|Prime Minister Freundel Stuart holds little Kayem Branche while meeting and greeting patrons of the annual extravaganza of the Speightstown/James Street Circuit at Ilaro Court.??(A. Miller/BGIS)|
Prime Minister Freundel Stuart has lauded the Methodist Church for what he described as the impact it has made "to the treasury of human civilisation by the richness of its inputs into the development of humanity".
Mr. Stuart expressed this view over the weekend while speaking at the annual extravaganza of the Speightstown/James Street Circuit at Ilaro Court.??
Stating that the extravaganza was being held to better position the Church to reach out into the community and to contribute to charitable purposes, he added: "It was clear to me that you were acting consistently with the distinguished history of Methodism and that is why in Barbados, and other parts of the Caribbean, and dare I say…across the Western World, Methodism is held in such high esteem and repute."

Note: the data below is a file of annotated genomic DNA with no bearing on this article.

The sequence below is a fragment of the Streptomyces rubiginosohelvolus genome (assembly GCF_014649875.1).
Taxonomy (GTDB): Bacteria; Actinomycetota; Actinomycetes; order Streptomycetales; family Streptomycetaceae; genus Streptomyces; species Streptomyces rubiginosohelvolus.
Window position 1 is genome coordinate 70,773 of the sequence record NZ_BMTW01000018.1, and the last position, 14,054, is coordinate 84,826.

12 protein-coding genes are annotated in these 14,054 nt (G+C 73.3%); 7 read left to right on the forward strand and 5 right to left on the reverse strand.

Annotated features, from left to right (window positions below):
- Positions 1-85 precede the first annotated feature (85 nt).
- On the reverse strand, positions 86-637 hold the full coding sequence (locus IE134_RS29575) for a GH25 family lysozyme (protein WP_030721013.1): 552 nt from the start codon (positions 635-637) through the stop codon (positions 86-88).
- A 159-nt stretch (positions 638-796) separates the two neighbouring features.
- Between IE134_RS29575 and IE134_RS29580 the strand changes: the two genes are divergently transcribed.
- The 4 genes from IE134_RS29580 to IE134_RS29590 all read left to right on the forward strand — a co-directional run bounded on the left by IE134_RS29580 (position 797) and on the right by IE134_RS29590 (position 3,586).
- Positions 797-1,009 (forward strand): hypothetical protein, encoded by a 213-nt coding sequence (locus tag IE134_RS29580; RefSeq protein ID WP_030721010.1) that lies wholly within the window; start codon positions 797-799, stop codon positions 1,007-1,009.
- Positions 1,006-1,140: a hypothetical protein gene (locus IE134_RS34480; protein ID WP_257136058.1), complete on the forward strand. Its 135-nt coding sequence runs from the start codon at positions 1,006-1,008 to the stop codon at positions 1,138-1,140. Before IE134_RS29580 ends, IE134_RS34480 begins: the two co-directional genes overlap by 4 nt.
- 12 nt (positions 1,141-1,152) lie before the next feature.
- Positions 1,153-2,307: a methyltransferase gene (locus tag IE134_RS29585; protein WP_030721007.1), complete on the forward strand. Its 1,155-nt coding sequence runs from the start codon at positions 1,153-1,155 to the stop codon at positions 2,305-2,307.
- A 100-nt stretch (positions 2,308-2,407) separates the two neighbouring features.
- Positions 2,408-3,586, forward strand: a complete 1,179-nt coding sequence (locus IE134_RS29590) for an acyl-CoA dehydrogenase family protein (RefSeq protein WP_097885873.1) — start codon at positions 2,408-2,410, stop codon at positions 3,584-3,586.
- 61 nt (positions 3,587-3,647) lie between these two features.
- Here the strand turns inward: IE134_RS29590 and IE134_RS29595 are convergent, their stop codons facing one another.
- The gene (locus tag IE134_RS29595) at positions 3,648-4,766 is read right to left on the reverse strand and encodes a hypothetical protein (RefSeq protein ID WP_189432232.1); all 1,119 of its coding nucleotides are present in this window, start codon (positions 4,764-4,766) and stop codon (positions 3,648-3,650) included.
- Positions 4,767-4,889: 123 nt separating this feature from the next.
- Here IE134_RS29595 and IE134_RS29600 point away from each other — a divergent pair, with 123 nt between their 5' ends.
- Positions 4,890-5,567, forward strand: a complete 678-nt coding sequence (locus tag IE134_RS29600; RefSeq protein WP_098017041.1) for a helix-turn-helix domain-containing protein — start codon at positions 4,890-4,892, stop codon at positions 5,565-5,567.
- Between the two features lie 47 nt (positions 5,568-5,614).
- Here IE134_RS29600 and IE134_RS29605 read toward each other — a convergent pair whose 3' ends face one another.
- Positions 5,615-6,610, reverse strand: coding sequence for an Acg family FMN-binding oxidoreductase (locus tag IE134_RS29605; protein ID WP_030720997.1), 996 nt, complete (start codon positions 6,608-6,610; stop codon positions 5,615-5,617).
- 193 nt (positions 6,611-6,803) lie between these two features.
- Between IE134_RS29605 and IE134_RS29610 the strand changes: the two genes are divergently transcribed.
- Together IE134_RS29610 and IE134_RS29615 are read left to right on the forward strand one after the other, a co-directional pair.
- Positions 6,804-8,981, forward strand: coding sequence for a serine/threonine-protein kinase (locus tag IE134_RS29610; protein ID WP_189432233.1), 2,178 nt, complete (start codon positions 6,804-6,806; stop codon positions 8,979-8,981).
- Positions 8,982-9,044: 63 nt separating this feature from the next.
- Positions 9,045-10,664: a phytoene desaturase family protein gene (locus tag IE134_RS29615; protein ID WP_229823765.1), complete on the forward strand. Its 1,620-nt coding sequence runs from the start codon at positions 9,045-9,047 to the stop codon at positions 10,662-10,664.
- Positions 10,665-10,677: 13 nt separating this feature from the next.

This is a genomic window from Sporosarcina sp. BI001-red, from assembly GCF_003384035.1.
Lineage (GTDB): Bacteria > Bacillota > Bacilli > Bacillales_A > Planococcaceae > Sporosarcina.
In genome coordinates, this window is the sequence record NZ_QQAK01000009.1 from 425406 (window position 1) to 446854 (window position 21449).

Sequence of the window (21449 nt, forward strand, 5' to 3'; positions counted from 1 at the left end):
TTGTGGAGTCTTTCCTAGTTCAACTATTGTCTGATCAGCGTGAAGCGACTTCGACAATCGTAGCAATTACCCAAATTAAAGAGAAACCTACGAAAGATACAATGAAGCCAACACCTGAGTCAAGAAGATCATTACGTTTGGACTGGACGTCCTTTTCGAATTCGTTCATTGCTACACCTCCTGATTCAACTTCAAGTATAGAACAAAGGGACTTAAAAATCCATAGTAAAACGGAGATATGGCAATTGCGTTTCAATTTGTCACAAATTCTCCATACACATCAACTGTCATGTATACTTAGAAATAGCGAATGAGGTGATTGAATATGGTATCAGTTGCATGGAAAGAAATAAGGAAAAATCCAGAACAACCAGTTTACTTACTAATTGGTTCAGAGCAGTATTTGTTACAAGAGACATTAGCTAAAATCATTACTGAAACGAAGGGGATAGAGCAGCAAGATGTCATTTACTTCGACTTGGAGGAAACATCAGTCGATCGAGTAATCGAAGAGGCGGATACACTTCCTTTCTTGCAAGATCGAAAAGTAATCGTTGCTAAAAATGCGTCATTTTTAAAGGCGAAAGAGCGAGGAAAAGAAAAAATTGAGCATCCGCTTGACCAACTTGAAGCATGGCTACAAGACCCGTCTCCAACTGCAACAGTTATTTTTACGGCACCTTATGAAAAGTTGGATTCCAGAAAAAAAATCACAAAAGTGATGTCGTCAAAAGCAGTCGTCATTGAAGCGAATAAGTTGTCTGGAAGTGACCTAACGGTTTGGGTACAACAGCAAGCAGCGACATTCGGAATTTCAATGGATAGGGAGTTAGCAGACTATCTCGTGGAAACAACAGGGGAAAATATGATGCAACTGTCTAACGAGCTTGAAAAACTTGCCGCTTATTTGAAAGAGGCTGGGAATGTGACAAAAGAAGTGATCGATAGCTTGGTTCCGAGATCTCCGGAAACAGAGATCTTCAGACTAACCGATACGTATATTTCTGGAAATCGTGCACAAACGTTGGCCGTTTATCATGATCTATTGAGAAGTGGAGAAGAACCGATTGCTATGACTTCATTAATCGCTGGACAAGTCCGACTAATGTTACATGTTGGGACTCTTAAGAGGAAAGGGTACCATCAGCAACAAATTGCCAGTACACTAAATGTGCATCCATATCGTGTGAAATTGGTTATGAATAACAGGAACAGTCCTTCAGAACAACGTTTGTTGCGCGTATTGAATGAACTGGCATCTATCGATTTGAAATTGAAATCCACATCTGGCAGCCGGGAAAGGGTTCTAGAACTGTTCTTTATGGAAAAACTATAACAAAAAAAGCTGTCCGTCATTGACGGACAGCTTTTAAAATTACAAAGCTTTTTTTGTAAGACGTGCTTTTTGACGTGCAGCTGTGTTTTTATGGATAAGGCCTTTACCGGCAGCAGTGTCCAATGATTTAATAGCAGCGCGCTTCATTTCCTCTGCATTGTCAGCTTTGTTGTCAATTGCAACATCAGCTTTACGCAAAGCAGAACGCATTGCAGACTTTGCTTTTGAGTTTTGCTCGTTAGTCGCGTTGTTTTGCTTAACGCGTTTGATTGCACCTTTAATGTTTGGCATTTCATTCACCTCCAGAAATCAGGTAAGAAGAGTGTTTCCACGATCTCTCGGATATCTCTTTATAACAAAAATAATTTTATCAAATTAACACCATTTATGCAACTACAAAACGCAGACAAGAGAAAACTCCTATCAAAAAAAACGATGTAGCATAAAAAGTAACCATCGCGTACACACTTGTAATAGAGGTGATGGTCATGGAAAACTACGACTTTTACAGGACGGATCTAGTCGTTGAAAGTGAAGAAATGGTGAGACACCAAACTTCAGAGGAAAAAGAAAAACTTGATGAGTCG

Mr. Stuart recalled that Methodism dated back to the first half of the 18th century when Christian warriors John and Charles Wesley, while still students at Oxford University, started the Holy Club and they became known as Methodists. He noted that their schedule committed them to works of piety, namely prayer and bible reading; and works of service, which included visiting prisoners, and reaching out to the marginalised, the under privileged and the voiceless.
Methodism started in Barbados in 1788 during the days of slavery and the Prime Minister said that religion’s Ministers made it very clear that they were not going to condone that practice. "So, Methodism has nothing to be ashamed about. It has everything to be proud about because it has always been on the right side of history," he contended.
Prime Minister Stuart stated that its very origins were intended to be a protest against what was called the "sterile formalism" of the Church of England, which it was thought, at that time, had been losing contact with the real issues facing the voiceless, the marginalised and the poor in British society of the early 18 century.